You & Li, 2009
Qiaowanlong is a genus of sauropod dinosaur. Fossils belonging to the genus were found in 2007 from the Yujinzi Basin of Gansu, China, and were described in 2009 in the Proceedings of the Royal Society B. The remains come from a geological formation called the Xinminpu Group, dating to the Early Cretaceous (Albian stage) about 100 Ma. The only known specimen consists of articulated cervical (neck) vertebrae and a right pelvic girdle, as well as several unidentified bone fragments. Qiaowanlong was initially reported as the first brachiosaurid to have been found from China. However, later analysis found that it was more closely related to titanosauriformes like Euhelopus and Erketu. It is estimated to have had a length of around 12 metres (39 ft) and would have weighed around 6 tonnes. The type species is Q. kangxii.
- You, Hai-Lu; Li, Da-Qing (22 November 2009). "The first well-preserved Early Cretaceous brachiosaurid dinosaur in Asia". Proceedings of the Royal Society B: Biological Sciences. 276 (1695): 4077–4082. doi:10.1098/rspb.2009.1278. PMC 2825791. PMID 19734188.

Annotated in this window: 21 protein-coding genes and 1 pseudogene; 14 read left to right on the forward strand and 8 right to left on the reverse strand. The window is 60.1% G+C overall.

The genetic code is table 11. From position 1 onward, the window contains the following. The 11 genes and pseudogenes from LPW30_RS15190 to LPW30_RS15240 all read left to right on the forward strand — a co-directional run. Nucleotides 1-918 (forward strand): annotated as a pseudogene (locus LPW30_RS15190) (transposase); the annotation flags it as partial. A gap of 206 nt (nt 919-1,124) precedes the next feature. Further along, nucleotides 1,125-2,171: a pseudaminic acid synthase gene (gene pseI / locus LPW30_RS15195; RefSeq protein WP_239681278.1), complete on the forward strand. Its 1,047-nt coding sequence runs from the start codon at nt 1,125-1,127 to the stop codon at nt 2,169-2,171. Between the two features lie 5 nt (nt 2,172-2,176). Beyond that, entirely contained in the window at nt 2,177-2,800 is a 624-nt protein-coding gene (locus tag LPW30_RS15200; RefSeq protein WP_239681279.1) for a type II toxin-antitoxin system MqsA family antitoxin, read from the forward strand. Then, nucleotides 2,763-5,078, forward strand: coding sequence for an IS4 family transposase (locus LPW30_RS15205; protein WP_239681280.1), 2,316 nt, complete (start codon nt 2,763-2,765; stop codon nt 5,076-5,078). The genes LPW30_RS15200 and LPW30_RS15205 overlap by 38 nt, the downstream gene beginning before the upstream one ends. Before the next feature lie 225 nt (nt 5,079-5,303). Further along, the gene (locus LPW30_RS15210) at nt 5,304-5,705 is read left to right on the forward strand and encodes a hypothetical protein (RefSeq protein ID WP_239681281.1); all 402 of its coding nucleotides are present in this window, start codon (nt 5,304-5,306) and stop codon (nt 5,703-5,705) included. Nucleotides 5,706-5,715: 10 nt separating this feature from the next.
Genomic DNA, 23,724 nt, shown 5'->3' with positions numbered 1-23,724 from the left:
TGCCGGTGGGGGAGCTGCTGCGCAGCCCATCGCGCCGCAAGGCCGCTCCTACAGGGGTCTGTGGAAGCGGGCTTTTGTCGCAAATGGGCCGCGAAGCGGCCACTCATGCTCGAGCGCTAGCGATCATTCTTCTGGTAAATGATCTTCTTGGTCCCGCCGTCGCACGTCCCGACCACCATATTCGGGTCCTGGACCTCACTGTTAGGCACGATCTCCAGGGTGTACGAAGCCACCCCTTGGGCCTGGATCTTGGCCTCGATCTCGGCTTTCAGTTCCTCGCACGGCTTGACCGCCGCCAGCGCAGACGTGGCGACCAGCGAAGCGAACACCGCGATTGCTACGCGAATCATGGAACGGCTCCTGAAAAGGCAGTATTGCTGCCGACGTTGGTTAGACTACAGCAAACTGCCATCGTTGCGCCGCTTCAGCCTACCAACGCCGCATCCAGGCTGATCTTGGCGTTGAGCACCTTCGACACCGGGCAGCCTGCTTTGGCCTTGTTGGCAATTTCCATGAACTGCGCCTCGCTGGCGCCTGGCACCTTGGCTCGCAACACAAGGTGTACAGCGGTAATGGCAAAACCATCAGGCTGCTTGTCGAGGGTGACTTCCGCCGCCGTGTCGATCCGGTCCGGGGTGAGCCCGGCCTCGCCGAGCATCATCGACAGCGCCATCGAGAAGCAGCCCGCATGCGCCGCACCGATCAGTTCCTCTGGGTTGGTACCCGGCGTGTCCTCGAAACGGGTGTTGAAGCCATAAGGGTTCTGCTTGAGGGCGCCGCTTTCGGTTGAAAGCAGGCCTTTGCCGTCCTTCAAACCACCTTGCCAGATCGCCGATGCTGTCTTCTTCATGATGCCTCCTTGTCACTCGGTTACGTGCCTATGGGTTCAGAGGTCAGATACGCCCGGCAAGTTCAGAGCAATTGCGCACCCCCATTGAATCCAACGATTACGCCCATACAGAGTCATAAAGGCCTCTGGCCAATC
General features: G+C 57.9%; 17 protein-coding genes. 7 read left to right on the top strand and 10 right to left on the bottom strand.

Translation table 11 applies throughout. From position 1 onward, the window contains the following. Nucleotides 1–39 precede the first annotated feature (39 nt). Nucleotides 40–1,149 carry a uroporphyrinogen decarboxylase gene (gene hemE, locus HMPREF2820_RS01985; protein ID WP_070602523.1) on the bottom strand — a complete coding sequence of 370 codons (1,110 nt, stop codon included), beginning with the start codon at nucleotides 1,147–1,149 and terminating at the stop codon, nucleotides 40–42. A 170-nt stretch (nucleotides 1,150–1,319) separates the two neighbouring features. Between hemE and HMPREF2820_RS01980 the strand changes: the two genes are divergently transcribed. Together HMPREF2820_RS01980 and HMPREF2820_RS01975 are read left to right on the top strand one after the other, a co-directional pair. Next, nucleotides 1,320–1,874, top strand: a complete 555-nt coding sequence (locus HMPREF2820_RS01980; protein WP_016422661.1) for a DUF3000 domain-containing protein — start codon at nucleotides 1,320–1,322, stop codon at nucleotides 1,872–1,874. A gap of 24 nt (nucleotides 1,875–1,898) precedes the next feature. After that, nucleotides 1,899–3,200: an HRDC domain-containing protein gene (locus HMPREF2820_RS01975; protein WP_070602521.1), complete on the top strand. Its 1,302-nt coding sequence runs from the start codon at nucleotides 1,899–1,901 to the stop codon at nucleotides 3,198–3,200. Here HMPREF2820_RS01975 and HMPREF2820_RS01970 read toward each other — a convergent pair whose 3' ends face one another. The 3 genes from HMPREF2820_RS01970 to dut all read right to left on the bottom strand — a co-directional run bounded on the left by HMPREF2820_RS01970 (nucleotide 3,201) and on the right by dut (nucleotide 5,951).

- Burns, Judith (2009-09-02). "US dinosaur had Chinese cousin". BBC News. Retrieved 2009-09-02.
- Ksepka, Daniel T.; Norel, Mark A. (22 October 2010). "The Illusory Evidence for Asian Brachiosauridae: New Material of Erketu ellisoni and a Phylogenetic Reappraisal of Basal Titanosauriformes" (PDF). American Museum Novitates. 3700: 1–27. doi:10.1206/3700.2.
- Paul, G.S., 2010, The Princeton Field Guide to Dinosaurs, Princeton University Press p. 204
- Taylor, Mike (6 September 2009). "Bifid Brachiosaurs, Batman!". Sauropod Vertebra Picture of the Week.
- Taylor, Mike (6 September 2009). "More on Qiaowanlong already". Sauropod Vertebra Picture of the Week.
|This Sauropodomorph-related article is a stub. You can help Wikipedia by expanding it.|